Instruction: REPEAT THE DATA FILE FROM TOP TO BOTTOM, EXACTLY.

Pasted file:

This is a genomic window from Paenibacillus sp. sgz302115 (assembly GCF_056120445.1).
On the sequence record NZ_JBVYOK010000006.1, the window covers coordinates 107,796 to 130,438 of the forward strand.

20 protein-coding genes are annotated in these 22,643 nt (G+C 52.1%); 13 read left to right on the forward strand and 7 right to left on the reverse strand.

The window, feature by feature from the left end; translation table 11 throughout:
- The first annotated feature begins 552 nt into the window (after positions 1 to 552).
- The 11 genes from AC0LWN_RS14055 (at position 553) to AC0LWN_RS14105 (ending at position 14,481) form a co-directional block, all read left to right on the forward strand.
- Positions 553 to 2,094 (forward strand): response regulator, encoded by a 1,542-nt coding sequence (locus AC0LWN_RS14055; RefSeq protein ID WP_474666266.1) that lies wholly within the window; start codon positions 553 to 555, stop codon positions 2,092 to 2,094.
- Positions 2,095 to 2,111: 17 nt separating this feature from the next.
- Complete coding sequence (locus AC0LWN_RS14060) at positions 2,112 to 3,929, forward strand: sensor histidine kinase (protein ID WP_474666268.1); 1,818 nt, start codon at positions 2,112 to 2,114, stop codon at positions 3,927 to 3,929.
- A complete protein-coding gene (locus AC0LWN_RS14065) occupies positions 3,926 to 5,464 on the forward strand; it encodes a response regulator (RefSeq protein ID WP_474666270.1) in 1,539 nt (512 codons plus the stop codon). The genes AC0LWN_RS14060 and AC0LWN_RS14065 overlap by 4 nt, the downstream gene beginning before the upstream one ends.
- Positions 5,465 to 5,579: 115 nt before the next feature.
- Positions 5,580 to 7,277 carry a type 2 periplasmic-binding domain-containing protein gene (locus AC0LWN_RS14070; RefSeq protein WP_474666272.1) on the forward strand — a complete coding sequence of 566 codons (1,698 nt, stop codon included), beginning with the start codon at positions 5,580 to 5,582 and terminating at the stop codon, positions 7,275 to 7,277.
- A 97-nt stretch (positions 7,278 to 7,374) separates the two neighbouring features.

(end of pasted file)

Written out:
This is a genomic window from Paenibacillus sp. sgz302115 (assembly GCF_056120445.1).
On the sequence record NZ_JBVYOK010000006.1, the window covers coordinates 107,796 to 130,438 of the forward strand.

20 protein-coding genes are annotated in these 22,643 nt (G+C 52.1%); 13 read left to right on the forward strand and 7 right to left on the reverse strand.

The window, feature by feature from the left end; translation table 11 throughout:
- The first annotated feature begins 552 nt into the window (after positions 1 to 552).
- The 11 genes from AC0LWN_RS14055 (at position 553) to AC0LWN_RS14105 (ending at position 14,481) form a co-directional block, all read left to right on the forward strand.
- Positions 553 to 2,094 (forward strand): response regulator, encoded by a 1,542-nt coding sequence (locus AC0LWN_RS14055; RefSeq protein ID WP_474666266.1) that lies wholly within the window; start codon positions 553 to 555, stop codon positions 2,092 to 2,094.
- Positions 2,095 to 2,111: 17 nt separating this feature from the next.
- Complete coding sequence (locus AC0LWN_RS14060) at positions 2,112 to 3,929, forward strand: sensor histidine kinase (protein ID WP_474666268.1); 1,818 nt, start codon at positions 2,112 to 2,114, stop codon at positions 3,927 to 3,929.
- A complete protein-coding gene (locus AC0LWN_RS14065) occupies positions 3,926 to 5,464 on the forward strand; it encodes a response regulator (RefSeq protein ID WP_474666270.1) in 1,539 nt (512 codons plus the stop codon). The genes AC0LWN_RS14060 and AC0LWN_RS14065 overlap by 4 nt, the downstream gene beginning before the upstream one ends.
- Positions 5,465 to 5,579: 115 nt before the next feature.
- Positions 5,580 to 7,277 carry a type 2 periplasmic-binding domain-containing protein gene (locus AC0LWN_RS14070; RefSeq protein WP_474666272.1) on the forward strand — a complete coding sequence of 566 codons (1,698 nt, stop codon included), beginning with the start codon at positions 5,580 to 5,582 and terminating at the stop codon, positions 7,275 to 7,277.
- A 97-nt stretch (positions 7,278 to 7,374) separates the two neighbouring features.